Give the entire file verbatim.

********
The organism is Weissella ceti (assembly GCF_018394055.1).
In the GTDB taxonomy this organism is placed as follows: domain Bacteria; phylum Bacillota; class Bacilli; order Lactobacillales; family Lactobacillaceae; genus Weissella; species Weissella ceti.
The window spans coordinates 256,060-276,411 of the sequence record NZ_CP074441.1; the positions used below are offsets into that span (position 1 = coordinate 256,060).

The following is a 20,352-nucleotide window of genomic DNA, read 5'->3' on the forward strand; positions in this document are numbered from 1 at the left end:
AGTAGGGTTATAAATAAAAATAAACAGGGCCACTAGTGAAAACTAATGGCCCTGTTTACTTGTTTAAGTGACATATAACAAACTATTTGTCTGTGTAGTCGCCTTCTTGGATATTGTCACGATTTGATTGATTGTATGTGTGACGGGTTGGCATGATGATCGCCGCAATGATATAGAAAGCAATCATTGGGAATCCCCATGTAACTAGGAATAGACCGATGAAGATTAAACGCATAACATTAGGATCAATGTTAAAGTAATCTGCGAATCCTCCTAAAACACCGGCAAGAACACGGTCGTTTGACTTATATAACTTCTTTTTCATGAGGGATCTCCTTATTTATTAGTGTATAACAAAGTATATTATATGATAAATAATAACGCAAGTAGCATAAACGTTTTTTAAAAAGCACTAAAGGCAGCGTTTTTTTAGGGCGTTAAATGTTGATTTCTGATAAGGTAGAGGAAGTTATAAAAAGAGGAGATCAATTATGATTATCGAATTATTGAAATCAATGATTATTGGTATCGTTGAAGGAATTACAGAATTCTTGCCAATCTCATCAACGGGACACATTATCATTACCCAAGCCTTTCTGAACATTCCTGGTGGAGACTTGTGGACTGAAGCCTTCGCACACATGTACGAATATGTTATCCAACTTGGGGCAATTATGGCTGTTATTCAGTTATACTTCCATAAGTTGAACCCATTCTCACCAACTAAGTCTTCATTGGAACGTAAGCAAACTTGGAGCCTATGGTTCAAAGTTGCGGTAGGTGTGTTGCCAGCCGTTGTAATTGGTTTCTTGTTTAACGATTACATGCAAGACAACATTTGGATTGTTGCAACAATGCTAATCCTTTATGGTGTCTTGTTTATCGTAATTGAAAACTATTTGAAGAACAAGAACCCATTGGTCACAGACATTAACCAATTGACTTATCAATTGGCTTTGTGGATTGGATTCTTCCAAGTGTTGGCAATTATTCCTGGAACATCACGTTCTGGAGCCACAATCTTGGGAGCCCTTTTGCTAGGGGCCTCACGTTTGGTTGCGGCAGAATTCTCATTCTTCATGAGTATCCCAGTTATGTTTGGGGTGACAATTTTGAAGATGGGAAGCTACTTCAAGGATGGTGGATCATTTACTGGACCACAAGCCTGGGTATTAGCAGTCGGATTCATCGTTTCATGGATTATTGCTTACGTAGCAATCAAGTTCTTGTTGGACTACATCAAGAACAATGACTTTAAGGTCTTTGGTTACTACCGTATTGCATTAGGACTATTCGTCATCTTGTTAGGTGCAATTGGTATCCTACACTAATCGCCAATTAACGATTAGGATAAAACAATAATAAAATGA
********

The organism is Weissella ceti (assembly GCF_018394055.1).
In the GTDB taxonomy this organism is placed as follows: domain Bacteria; phylum Bacillota; class Bacilli; order Lactobacillales; family Lactobacillaceae; genus Weissella; species Weissella ceti.
The window spans coordinates 256,060-276,411 of the sequence record NZ_CP074441.1; the positions used below are offsets into that span (position 1 = coordinate 256,060).

The following is a 20,352-nucleotide window of genomic DNA, read 5'->3' on the forward strand; positions in this document are numbered from 1 at the left end:
AGTAGGGTTATAAATAAAAATAAACAGGGCCACTAGTGAAAACTAATGGCCCTGTTTACTTGTTTAAGTGACATATAACAAACTATTTGTCTGTGTAGTCGCCTTCTTGGATATTGTCACGATTTGATTGATTGTATGTGTGACGGGTTGGCATGATGATCGCCGCAATGATATAGAAAGCAATCATTGGGAATCCCCATGTAACTAGGAATAGACCGATGAAGATTAAACGCATAACATTAGGATCAATGTTAAAGTAATCTGCGAATCCTCCTAAAACACCGGCAAGAACACGGTCGTTTGACTTATATAACTTCTTTTTCATGAGGGATCTCCTTATTTATTAGTGTATAACAAAGTATATTATATGATAAATAATAACGCAAGTAGCATAAACGTTTTTTAAAAAGCACTAAAGGCAGCGTTTTTTTAGGGCGTTAAATGTTGATTTCTGATAAGGTAGAGGAAGTTATAAAAAGAGGAGATCAATTATGATTATCGAATTATTGAAATCAATGATTATTGGTATCGTTGAAGGAATTACAGAATTCTTGCCAATCTCATCAACGGGACACATTATCATTACCCAAGCCTTTCTGAACATTCCTGGTGGAGACTTGTGGACTGAAGCCTTCGCACACATGTACGAATATGTTATCCAACTTGGGGCAATTATGGCTGTTATTCAGTTATACTTCCATAAGTTGAACCCATTCTCACCAACTAAGTCTTCATTGGAACGTAAGCAAACTTGGAGCCTATGGTTCAAAGTTGCGGTAGGTGTGTTGCCAGCCGTTGTAATTGGTTTCTTGTTTAACGATTACATGCAAGACAACATTTGGATTGTTGCAACAATGCTAATCCTTTATGGTGTCTTGTTTATCGTAATTGAAAACTATTTGAAGAACAAGAACCCATTGGTCACAGACATTAACCAATTGACTTATCAATTGGCTTTGTGGATTGGATTCTTCCAAGTGTTGGCAATTATTCCTGGAACATCACGTTCTGGAGCCACAATCTTGGGAGCCCTTTTGCTAGGGGCCTCACGTTTGGTTGCGGCAGAATTCTCATTCTTCATGAGTATCCCAGTTATGTTTGGGGTGACAATTTTGAAGATGGGAAGCTACTTCAAGGATGGTGGATCATTTACTGGACCACAAGCCTGGGTATTAGCAGTCGGATTCATCGTTTCATGGATTATTGCTTACGTAGCAATCAAGTTCTTGTTGGACTACATCAAGAACAATGACTTTAAGGTCTTTGGTTACTACCGTATTGCATTAGGACTATTCGTCATCTTGTTAGGTGCAATTGGTATCCTACACTAATCGCCAATTAACGATTAGGATAAAACAATAATAAAATGA